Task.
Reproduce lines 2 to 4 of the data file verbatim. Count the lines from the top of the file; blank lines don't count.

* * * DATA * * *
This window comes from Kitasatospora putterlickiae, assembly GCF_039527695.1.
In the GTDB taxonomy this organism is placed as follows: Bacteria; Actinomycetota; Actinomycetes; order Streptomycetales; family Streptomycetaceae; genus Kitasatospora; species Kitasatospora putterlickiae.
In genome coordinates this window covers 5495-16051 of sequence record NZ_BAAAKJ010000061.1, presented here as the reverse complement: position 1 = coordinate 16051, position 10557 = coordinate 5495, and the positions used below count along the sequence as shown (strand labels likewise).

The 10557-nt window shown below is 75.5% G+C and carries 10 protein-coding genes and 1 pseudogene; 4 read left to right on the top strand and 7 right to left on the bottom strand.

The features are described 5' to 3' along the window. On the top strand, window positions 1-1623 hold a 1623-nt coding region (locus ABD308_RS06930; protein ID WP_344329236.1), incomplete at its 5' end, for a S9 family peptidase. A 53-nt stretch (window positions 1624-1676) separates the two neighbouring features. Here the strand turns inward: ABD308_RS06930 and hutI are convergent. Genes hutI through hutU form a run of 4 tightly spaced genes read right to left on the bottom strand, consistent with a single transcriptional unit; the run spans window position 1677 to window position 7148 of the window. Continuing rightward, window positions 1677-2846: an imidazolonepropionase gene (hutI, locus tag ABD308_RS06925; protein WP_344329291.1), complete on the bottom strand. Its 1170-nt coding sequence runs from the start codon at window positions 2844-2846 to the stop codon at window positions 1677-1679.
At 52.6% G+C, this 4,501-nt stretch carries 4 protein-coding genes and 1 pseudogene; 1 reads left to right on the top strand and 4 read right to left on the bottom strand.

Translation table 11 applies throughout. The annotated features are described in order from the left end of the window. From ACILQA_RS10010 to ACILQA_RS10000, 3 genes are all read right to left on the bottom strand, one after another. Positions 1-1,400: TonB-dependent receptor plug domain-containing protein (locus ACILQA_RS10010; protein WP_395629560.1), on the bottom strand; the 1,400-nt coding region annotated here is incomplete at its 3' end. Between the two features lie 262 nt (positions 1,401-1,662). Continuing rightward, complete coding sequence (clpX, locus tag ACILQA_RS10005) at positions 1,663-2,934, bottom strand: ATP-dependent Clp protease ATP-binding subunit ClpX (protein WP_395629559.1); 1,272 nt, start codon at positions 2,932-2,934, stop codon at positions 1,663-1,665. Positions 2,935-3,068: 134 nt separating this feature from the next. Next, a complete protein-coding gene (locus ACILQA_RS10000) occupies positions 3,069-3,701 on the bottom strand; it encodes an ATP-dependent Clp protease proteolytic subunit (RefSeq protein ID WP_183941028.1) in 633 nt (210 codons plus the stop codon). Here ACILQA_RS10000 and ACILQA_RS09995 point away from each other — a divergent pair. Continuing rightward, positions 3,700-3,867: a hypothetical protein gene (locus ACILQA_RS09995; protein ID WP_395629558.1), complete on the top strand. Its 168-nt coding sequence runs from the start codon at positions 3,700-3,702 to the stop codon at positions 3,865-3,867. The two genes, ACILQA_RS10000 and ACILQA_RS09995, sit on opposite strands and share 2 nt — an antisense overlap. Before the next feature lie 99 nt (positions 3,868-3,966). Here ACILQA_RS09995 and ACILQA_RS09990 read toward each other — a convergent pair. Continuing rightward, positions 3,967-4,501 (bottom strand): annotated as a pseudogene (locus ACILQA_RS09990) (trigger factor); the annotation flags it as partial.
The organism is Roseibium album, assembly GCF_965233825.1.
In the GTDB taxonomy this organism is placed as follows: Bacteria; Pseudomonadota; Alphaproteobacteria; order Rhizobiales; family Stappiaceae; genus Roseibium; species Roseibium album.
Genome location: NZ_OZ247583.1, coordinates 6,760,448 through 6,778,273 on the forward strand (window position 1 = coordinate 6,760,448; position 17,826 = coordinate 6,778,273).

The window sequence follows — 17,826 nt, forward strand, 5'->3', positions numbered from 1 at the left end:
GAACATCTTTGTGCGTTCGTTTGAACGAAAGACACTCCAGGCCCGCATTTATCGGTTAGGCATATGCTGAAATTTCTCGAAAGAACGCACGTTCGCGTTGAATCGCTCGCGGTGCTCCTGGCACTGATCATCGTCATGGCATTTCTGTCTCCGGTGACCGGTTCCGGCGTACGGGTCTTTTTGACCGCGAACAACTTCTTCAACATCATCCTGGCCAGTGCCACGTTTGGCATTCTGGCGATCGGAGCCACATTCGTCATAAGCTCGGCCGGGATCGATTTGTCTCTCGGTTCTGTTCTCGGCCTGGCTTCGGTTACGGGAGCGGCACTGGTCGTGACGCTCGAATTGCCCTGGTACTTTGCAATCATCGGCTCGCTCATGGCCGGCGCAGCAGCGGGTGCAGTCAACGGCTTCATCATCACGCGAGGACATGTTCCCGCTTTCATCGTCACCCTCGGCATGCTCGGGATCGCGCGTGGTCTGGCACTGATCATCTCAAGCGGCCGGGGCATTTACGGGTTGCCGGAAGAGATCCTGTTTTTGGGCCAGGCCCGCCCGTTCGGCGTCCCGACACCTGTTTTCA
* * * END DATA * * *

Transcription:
In the GTDB taxonomy this organism is placed as follows: Bacteria; Actinomycetota; Actinomycetes; order Streptomycetales; family Streptomycetaceae; genus Kitasatospora; species Kitasatospora putterlickiae.
In genome coordinates this window covers 5495-16051 of sequence record NZ_BAAAKJ010000061.1, presented here as the reverse complement: position 1 = coordinate 16051, position 10557 = coordinate 5495, and the positions used below count along the sequence as shown (strand labels likewise).

The 10557-nt window shown below is 75.5% G+C and carries 10 protein-coding genes and 1 pseudogene; 4 read left to right on the top strand and 7 right to left on the bottom strand.